So, the two critical items of evidence you want to present, if available, are 1) photos to show the condition when you left and 2) witnesses' account of the condition when you left.

The factfinder will be less interested in your recitation of the communication about returning the deposit, although of course it is nice to provide a summary chronology, atop tabbed copies of the correspondence.
posted by bearwife at 10:18 AM on August 31, 2010

So, did you sign a lease or anything? You seem to have your documentation in order but it would be helpful if you explained under what rationale you're claiming whatever number of dollars you are. If you do have a lease and it falls under the same three-week limit that normal apartment rentals do, you should refile for three times the amount of the deposit: the landlord has long since forfeited any portion of it. It's their job to get the money and an accounting of what was subtracted by the end of whatever they call the few weeks after you move out. I mean really, March.
posted by rhizome at 10:18 AM on August 31, 2010

I sued my last landlord last year for withholding my deposit. We settled the case in the mandatory mediation session before appearing in front of a judge. I had documentation and the benefit of mental stability.. It was an unpleasant experience but I don't regret having done it.

In small claims court, the burden of proof is pretty low. It's ultimately a "he said/she said" scenario where the judge has to discern the credibility of statements made by each party. Documentation will bolster your claims so make sure you take any and all documentation you have.

Do you have pictures or a witness that can attest to the condition of the premises? Does your landlord? Also, did you have a rental agreement or any contract that included what your responsibilities were as a tenant? It sounds like you rented a furnished room where linens were provided. Did the landlord ever perform housekeeping duties in your room? The outcome will be weighed on what is a reasonable condition to leave the vacated room. It's reasonable to expect the room to be returned in the same condition you rented it, minus wear and tear. I'm assuming you did leave the place "clean", but that's a definition open to interpretation.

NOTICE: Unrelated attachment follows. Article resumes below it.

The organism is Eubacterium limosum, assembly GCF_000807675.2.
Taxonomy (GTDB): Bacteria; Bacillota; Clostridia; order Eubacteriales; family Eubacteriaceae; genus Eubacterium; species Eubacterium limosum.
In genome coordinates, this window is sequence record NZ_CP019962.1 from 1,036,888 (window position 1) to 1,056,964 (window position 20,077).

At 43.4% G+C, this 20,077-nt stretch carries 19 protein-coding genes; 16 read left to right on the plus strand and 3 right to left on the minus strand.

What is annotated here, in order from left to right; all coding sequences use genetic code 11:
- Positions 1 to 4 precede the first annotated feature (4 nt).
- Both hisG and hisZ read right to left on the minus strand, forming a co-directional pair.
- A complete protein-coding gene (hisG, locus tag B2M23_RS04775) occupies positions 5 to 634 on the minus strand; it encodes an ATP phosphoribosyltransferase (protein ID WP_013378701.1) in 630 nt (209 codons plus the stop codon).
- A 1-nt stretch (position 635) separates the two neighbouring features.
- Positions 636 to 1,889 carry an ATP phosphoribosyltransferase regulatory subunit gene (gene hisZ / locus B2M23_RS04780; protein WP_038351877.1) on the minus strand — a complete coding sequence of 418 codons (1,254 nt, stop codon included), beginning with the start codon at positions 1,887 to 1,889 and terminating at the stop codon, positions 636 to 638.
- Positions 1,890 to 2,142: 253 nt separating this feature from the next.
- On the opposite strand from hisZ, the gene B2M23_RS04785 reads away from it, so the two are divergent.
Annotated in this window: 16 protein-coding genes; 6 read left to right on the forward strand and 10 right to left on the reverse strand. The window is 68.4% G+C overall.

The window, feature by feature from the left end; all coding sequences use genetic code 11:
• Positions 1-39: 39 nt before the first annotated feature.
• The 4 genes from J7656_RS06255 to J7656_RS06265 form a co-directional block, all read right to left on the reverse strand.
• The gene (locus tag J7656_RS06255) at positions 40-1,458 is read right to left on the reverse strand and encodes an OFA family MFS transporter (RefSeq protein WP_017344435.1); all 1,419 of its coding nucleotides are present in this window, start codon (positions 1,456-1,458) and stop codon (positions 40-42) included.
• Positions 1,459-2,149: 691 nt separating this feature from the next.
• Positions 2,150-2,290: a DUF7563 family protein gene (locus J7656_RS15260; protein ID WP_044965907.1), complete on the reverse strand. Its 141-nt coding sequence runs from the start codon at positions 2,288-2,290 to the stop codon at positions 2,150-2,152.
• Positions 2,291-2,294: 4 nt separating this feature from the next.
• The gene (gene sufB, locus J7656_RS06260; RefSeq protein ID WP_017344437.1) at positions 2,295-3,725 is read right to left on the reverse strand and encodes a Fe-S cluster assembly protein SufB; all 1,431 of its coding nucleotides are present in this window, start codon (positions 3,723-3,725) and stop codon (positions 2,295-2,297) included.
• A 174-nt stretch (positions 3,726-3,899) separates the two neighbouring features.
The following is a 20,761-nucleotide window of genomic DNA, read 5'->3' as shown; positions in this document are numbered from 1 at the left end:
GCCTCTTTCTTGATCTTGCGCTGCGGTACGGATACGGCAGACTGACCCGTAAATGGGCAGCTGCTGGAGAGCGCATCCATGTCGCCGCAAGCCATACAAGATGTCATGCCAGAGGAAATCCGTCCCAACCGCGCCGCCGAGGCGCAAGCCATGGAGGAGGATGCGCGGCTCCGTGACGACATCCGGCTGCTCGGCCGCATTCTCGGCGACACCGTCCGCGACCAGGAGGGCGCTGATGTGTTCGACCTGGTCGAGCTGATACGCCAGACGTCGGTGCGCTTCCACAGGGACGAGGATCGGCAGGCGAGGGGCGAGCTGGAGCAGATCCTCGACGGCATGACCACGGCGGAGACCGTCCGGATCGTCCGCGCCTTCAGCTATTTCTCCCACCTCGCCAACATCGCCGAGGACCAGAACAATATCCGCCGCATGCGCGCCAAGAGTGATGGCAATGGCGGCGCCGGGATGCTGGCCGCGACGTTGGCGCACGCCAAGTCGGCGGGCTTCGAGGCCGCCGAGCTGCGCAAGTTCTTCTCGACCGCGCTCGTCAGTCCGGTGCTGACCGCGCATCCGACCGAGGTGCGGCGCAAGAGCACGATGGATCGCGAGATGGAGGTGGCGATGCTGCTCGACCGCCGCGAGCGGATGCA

The focus of your claim should be in the steps you took to leave the room in an acceptable condition. You need only mention your repeated attempts to contact and resolve the matter with the landlord. Present your correspondence if asked by the judge. The fact you contacted the landlord repeatedly is only evidence that you believe you're entitled to your entire deposit.

Dress neatly and keep things simple.

Good luck!
posted by loquat at 10:59 AM on August 31, 2010

Be aware, that even if you win, you might not ever collect.

Can you run a public records search (via Lexis/Nexis or some such database) to see if your landlord's been sued before?
posted by Ideefixe at 11:07 AM on August 31, 2010

Do focus on the pitch and appearing credible. When I went through a similar thing a few years back, I didn't come out quite as well as I could have because I assumed the facts would speak for themselves, and I'm afraid I came off a bit arrogant. The judge's, well, judgement is at least as important as what you or the landlord can and can't prove.
posted by MrMoonPie at 11:09 AM on August 31, 2010